Topping the news this morning is an announcement by Citigroup that it will finally crack open its wallet, stuffed with over $45 billion tax-payer funded TARP cash, and start lending again.
The financial giant had come under fire in recent months for taking the TARP money and sitting on it. Now it plans to spend $36.5 billion to issue mortgages, make credit card loans and buy distressed assets in the tight credit markets in the coming months.
Now that Citigroup has taken the plunge, Wall Street can finally exhale – other lending companies should follow suit.
Elsewhere Jim “Mad Money” Cramer is on the stump with a new take on tech stocks. On CNBC last night, Cramer told viewers not to ‘put their faith in technology because it could cost you.”
Cramer isn’t bearish on the entire sector – he still likes Apple, Amazon, Research in Motion, and Google, all companies that enjoy good market share. But that’s about it. “Overall there’s a dearth of good news coming from the industry, and things will only get worse, especially as we enter tech’s slow season – which lasts until fall,” he advises.
It’s the main competitors of the Apple’s and Google’s of the world that has Cramer worried. The big boys are doing so well, relatively speaking, that the there is no room for the competition to grow. “Look, if Apple, Amazon, Research in Motion and Google are such strong competitors, then there’s no reason that rivals like Dell, eBay, Motorola, and Yahoo! should see their share prices rise, which is often the case,” Cramer added. “If anything, these weaker companies would decline, right? So any initial bump these weaker companies enjoyed would probably be lost. ”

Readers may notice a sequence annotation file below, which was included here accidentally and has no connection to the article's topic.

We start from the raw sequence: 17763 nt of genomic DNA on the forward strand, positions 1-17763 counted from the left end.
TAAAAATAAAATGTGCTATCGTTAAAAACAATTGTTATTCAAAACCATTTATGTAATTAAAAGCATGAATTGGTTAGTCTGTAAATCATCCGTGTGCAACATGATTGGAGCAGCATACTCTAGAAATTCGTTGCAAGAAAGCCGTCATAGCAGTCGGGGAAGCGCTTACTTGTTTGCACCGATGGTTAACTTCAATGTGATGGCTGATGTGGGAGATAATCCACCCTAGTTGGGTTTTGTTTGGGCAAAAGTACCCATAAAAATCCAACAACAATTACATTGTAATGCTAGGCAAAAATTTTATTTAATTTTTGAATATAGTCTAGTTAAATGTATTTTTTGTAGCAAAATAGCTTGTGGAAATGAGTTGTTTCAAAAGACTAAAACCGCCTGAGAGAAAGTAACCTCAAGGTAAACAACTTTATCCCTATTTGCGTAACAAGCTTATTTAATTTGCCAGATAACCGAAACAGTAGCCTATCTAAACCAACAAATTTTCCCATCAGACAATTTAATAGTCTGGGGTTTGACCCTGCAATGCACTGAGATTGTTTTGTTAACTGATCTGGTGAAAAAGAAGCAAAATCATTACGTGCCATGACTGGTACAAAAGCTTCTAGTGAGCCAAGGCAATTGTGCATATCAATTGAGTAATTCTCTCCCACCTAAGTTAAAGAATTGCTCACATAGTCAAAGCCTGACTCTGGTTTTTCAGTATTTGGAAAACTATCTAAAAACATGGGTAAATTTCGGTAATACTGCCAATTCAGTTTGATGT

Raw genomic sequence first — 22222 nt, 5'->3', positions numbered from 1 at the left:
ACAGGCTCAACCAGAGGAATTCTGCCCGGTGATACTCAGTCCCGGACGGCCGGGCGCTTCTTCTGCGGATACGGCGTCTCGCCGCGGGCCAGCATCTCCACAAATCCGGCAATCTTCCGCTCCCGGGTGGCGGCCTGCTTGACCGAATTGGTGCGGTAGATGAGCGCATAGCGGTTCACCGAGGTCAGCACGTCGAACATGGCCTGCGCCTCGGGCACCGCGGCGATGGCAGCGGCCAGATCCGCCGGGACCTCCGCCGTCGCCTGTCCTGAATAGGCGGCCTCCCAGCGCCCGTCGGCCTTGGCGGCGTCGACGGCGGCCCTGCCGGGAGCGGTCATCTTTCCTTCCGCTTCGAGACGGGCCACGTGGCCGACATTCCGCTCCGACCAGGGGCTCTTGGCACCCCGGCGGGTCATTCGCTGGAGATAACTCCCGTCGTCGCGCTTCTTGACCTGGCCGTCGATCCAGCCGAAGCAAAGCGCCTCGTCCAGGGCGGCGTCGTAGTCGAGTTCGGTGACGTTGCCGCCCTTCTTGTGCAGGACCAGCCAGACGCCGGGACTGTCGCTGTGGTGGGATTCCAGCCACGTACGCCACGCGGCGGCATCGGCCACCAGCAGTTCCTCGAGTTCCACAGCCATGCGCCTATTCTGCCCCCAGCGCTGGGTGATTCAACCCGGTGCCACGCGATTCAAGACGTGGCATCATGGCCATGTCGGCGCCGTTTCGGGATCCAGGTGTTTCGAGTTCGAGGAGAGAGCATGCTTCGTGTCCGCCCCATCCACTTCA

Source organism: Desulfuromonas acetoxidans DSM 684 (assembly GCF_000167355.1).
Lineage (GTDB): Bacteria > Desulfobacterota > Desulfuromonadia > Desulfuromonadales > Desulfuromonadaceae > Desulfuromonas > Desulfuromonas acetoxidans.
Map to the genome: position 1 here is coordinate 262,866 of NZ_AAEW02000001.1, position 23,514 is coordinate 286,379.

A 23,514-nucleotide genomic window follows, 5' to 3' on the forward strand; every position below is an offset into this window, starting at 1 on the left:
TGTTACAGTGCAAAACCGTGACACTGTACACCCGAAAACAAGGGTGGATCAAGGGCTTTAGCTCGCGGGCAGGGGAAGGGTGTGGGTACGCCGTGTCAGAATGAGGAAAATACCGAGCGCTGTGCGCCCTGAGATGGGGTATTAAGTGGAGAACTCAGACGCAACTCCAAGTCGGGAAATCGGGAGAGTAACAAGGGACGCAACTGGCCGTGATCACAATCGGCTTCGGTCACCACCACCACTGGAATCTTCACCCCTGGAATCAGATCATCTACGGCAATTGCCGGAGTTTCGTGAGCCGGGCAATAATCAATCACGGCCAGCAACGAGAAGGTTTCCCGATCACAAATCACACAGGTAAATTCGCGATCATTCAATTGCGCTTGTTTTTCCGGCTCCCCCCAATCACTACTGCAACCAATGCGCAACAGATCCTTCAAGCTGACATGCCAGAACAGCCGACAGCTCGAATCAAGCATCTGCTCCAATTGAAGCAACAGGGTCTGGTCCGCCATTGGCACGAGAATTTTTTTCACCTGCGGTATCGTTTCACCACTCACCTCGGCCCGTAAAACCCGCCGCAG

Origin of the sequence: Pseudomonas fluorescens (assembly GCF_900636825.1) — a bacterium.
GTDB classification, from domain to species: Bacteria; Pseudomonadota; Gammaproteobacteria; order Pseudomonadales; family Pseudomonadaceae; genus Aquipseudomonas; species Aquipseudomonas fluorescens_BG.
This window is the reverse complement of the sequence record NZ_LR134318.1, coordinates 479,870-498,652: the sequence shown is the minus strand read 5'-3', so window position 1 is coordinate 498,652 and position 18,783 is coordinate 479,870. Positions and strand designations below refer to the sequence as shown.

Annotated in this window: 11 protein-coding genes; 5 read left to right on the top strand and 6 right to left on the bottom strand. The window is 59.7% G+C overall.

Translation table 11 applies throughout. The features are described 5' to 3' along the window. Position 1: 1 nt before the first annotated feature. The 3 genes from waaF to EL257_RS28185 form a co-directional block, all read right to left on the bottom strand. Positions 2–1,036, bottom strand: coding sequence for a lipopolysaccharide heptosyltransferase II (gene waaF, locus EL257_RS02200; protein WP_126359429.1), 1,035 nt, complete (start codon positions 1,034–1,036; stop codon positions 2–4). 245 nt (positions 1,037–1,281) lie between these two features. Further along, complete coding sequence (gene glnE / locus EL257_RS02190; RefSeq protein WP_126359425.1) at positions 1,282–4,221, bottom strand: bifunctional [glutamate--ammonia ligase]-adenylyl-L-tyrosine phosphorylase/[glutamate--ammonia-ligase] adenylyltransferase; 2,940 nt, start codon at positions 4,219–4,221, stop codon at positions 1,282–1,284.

Cramer is also worried about semiconductor stocks, which continue to slide, unable to find that bottom that everyone on Wall Street seemed to think was coming up fast. A big part of that -3.5% GDP number last week was the excess inventory that so many U.S. companies have been carrying. That’s been feeding into the tech decline, Cramer says.
“The only way for tech to carry the torch is if those inventories come down or a new product cycle takes off,” he adds. But tech companies still have a lot of inventory leftover, which should feed into a weaker GDP number for the first quarter of 2009.
Consequently, until fundamentals improve, and inventories are cut, Cramer is bear on the tech sector.
That said, there are a wide variety of opinions on the current state of the technology sector – and that’s just on CNBC alone.
Pete Najarian, speaking on CNBC's "Fast Money" on Monday, agrees with Cramer that tech stocks like Apple and Research In Motion continue to perform well in a difficult environment.
But others on the show differ. Analyst Karen Finerman said tech companies are able to do because they have better balance sheets, and Tim Seymour noted that even semiconductor companies are starting to look good as they may be feeling the bottom of the trough. On the same show, Jeff Macke, disagreed, advises that the tech rally is not sustainable.
One point worth taking away from all the talking heads: The cold weather this winter has certainly put a damper on already chilly consumer technology spending. When things start to thaw out a bit, the climate should brighten. But that won’t be until the second quarter of 2009.